Which Battery Is the Most Durable? Polar Explorers Know.
August 27. 2023
In the most remote regions of the Earth, at tens of degrees below freezing, the concept of reliability has a completely different meaning. It is literally the answer to the question of life and death, especially when it comes to energy supply.
In a remote area of Alaska, 100 kilometres from the Arctic Circle, on Burnt Mountain, the US Air Force (USAF) operates an inconspicuous seismic observatory. The unmanned station consists of five small wooden sheds clustered within a 1.5-mile radius. They hide instruments that can detect seismic activity thousands of miles away and assess whether it was caused by nuclear explosions. The facility is therefore used to monitor compliance with nuclear test ban treaties.
Originally, the observatory was powered by 10 nuclear batteries, called radioisotope thermoelectric generators (RTGs), each containing 0.5 to 1.7 kilograms of a highly radioactive strontium isotope. For safety and environmental reasons, the RTGs were replaced with a centralized hybrid generation system in 2015. This consists of 720-watt photovoltaic panels and thermoelectric generators (TEGs) powered by propane.
An equally important part of the system is battery storage, which helps to balance generation and ensures a steady supply of electricity, especially during the polar night lasting from November to January. Both the generation and the storage must cope with extreme weather conditions, as well as minimal to no maintenance due to the remoteness of the site. Choosing the optimal combination of technologies was therefore not easy, and the USAF commissioned an extensive study carefully comparing the various options.
The toughest of all
As far as the battery storage is concerned, experts were fairly quick to rule out lithium-ion cells. At sub-zero temperatures, the cell's internal resistance will increase significantly, slowing down chemical reactions and reducing the battery's capacity or making it harder to charge. In cold weather, Li-ion cells require more frequent charging, which shortens their lifetime. And in such a remote location, this is a key consideration.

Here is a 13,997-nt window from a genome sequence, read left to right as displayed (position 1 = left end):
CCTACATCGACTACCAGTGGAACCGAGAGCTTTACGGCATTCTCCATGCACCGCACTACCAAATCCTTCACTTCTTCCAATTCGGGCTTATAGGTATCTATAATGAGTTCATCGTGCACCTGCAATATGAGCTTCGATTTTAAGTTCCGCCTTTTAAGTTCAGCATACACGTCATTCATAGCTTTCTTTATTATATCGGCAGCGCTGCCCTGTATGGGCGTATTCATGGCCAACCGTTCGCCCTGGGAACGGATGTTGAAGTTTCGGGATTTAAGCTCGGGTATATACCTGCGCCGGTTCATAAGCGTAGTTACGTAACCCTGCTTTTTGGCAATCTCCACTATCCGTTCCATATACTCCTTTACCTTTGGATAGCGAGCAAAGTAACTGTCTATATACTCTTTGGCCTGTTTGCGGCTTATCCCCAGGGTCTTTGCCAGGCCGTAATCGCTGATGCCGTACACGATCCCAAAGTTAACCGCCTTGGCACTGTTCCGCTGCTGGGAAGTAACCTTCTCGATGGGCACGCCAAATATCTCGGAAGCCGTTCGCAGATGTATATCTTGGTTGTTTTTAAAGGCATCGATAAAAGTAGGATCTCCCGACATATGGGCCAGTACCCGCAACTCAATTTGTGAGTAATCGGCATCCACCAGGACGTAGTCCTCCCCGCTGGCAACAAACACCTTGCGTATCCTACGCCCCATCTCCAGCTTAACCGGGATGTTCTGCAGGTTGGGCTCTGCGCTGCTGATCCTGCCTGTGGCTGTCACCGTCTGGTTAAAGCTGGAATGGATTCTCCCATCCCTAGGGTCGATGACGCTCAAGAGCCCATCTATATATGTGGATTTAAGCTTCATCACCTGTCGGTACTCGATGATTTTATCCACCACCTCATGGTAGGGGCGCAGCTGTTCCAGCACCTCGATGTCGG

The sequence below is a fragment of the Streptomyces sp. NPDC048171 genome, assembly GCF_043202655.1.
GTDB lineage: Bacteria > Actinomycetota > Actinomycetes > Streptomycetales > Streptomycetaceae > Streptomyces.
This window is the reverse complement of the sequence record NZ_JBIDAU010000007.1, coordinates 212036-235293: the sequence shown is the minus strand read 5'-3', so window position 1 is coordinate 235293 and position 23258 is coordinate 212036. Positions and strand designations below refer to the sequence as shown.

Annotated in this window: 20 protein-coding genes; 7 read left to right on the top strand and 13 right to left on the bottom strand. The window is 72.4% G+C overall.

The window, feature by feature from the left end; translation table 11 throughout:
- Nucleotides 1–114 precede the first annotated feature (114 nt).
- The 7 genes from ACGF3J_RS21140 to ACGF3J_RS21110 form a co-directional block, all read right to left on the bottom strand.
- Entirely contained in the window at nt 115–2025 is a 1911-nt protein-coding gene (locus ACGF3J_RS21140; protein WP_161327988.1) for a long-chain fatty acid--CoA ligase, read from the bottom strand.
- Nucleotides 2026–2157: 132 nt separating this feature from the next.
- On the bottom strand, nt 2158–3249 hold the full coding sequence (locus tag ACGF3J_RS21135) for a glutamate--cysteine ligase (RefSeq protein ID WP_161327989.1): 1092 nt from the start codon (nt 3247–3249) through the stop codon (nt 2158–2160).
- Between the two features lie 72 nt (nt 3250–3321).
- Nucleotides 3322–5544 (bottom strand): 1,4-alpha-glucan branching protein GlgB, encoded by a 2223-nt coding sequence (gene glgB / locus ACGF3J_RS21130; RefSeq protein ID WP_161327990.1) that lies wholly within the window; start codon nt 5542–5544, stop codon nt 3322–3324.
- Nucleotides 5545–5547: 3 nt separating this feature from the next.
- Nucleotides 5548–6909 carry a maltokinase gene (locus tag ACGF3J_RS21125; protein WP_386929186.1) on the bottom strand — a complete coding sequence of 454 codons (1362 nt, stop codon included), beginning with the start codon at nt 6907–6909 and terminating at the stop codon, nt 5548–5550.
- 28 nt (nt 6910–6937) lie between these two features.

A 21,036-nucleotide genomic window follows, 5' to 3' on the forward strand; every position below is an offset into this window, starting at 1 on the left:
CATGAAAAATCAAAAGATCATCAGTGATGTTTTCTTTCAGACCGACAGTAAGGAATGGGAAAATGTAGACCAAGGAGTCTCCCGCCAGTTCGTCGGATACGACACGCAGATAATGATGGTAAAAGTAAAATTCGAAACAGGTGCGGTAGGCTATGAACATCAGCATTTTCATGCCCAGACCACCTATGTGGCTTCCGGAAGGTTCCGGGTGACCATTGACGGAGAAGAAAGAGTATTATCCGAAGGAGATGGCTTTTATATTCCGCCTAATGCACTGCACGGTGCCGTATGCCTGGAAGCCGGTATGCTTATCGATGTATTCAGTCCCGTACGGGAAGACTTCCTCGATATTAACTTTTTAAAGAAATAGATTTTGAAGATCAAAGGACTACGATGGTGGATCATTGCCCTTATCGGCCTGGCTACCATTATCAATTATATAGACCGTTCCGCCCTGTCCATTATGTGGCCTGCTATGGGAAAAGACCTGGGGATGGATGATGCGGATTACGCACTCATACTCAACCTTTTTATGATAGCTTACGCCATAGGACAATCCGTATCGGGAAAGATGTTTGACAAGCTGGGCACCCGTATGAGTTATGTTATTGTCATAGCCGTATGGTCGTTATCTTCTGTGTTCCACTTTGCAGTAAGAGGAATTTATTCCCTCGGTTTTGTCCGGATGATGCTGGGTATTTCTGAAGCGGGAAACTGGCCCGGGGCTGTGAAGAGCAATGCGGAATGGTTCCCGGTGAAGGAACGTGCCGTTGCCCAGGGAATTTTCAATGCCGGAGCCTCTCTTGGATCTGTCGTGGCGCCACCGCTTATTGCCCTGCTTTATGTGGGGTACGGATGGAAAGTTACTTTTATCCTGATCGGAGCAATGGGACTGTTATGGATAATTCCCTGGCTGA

In terms of low-temperature resistance, lead-acid batteries are similar to Li-ion-- they lose about 30 percent of their normal capacity below zero and more than half of their nominal capacity at temperatures around -30 °C. So, given the temperatures during the winter months, the storage under Burnt Mountain would have to be sized for many times the capacity required for Alaskan summer conditions.
Therefore, the study clearly recommended nickel-cadmium cells, which even in extremely cold weather just shrug off the cold. They work perfectly well at -20°C, but even at -50° if filled with a denser electrolyte, i.e., with a higher potassium hydroxide concentration. So, unlike lead and lithium-ion batteries, they don't require sophisticated auxiliary temperature control systems, and they require basically no special protection against freezing.
The absence of complex support systems contributes to the already outstanding reliability of Ni-Cd cells, which also last a long time. Over the 30-year expected operating life of the Burnt Mountain observatory, they should need to be replaced only once, instead of requiring several replacements like conventional lead-acid batteries, not to mention the lifetime of lithium-ion cells under these conditions.
Ni-Cd storage can thus be found not only powering unmanned facilities such as Burnt Mountain or, for example, polar radio communication stations. But even at larger installations, such as the Czech Antarctic station named after the "father of genetics," Johann Gregor Mendel, located on the north coast of James Ross Island, where the lowest temperatures are around thirty-five below zero. Here, too, a combination of multiple sources provides energy: diesel generators, solar thermal collectors, solar cells and a set of wind turbines. The energy produced is stored in Ni-Cd batteries, which can cover the average station's consumption for 24 hours if needed.
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